The boundaries between criminal law and other areas of the law are of importance in any legal system. The blurred line between criminal law and regulation deserves attention from legal economists, as a leading expert, Anthony Ogus, explains in his chapter, in particular determining the key differences between the principles and procedures of criminal liability and the criminal justice process and regulation. The line between criminal law and torts has also been the object of economic analysis. In his chapter, Antony Dnes, explains the theory and empirical work concerning the overlap of criminal acts with tort wrongdoings.

While explaining criminal law is a matter of importance for law and economics, procedure is instrumental in understanding how criminal law enforcement operates. A leading scholar on the law and economics of criminal procedure, Thomas Miceli, summarizes the current understanding. Criminal procedure concerns the rules governing the treatment of criminal defendants from the time of their arrest up to the determination of a final verdict. From an economic perspective, the goal of this process is to achieve the most accurate determination of guilt at the lowest possible cost. The process encompasses plea bargaining, the bail system, rules regarding the determination of guilt at trial, and appeal. Criminal procedure also affects deterrence because it ultimately determines the expected punishment imposed on offenders. However, uncertainty in enforcement necessarily leads to a conflict between the goals of deterrence and error avoidance. In the following chapter, Oren Gazal-Ayal and Limor Riza, expand the discussion on plea-bargaining and the nature of public prosecution. The final chapter on procedure is by Keith Hylton and Vikramaditya Khanna. They explain criminal procedure from a political economy perspective, in particular, the extent to which procedural rules and practices are tailored to regulate rent seeking behavior in the criminal law enforcement process.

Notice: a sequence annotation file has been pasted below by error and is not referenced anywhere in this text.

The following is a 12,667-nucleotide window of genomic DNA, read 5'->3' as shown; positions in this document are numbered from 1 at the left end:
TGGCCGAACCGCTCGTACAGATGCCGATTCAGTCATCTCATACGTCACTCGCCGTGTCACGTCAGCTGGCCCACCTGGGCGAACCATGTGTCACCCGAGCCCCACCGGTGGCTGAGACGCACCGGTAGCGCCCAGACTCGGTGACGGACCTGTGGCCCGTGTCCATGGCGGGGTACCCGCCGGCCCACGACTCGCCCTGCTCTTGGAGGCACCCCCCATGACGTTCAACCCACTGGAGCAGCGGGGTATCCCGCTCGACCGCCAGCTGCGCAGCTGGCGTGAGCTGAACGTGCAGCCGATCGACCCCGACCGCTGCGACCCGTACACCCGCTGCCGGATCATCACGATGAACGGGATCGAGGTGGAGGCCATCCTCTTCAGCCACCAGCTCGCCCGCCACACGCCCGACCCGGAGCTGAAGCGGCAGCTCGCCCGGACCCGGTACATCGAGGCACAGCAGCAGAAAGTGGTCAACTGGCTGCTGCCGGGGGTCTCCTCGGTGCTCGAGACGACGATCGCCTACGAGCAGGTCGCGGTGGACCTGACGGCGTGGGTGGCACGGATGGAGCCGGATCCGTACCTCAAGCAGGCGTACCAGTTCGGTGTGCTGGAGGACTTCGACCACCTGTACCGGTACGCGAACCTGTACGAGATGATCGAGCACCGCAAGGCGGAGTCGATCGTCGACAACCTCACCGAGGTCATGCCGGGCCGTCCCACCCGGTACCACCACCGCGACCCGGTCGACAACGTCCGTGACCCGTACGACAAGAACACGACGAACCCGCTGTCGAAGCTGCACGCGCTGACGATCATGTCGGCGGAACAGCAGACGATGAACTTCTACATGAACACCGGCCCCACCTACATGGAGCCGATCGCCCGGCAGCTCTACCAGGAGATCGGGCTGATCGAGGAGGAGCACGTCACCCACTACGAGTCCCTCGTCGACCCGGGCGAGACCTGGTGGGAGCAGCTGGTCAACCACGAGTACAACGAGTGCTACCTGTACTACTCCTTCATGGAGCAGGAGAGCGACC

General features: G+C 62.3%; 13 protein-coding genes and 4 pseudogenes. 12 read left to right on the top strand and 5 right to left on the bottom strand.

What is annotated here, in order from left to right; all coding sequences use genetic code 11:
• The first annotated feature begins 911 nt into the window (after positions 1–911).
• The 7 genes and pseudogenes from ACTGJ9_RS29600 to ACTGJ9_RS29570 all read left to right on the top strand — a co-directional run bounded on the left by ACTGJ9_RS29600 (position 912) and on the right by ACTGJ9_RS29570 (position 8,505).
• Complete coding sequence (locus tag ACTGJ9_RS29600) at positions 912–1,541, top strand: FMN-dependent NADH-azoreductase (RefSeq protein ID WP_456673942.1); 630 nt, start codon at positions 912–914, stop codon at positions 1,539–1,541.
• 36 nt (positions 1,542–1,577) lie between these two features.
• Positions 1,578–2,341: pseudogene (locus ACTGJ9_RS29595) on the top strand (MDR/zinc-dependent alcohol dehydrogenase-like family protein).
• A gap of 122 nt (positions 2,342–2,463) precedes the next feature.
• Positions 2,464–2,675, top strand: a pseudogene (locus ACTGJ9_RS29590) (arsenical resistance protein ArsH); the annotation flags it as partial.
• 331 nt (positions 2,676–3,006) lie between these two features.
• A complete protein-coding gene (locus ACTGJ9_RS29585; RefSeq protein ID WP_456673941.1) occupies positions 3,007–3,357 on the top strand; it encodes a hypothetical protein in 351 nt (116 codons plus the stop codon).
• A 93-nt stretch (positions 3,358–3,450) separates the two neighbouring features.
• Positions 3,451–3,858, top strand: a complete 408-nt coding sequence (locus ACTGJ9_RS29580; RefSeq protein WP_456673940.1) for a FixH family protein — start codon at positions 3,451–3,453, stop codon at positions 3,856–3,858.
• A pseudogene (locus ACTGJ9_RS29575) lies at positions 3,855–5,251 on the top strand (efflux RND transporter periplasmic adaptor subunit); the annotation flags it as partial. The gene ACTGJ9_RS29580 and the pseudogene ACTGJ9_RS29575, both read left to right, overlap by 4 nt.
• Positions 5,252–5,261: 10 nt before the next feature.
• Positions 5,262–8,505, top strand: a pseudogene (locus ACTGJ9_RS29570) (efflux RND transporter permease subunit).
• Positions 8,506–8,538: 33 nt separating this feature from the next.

p. xJoanna Shepherd looks at capital punishment, a topic she has written about in some of the most relevant articles in the field. She reviews the empirical literature on the deterrence and brutalization effects of the death penalty, addressing the current controversies in this matter.

The following chapters of the book deal with particular areas within criminal law that deserve significant attention from legal economists. Wallace Mullin and Christopher M. Snyder look at corporate criminal liability, Vimal Kumar and Stergios Skaperdas discuss organized crime, Roger Bowles provides an overview of corruption and criminal law, Luigi Franzoni looks at tax evasion and avoidance, Michael Faure discusses environmental crime, Mark Cohen analyses the new cyber crimes, and Nuno Garoupa, Jonathan Klick and Francesco Parisi review terrorism from a criminal law perspective.

The volume concludes with a chapter by two leading experts on behavioral law and economics, Richard McAdams and Thomas Ulen. They discuss criminal law and economics in light of recent developments in the behavioral sciences.

The organization of the book allows different reading strategies. Those who look for a quick introduction should concentrate on the first chapters that discuss the economic model of criminal law and economics generally. Those who have a more concrete interest in a particular topic may find the more applied chapters of more interest. Furthermore, the authors go beyond providing an authoritative review of the current state of the art. They identify important gaps in the literature and discuss the new routes taken by recent research. This makes each chapter unique in condensing current knowledge with cutting-edge research, paving the way for future developments.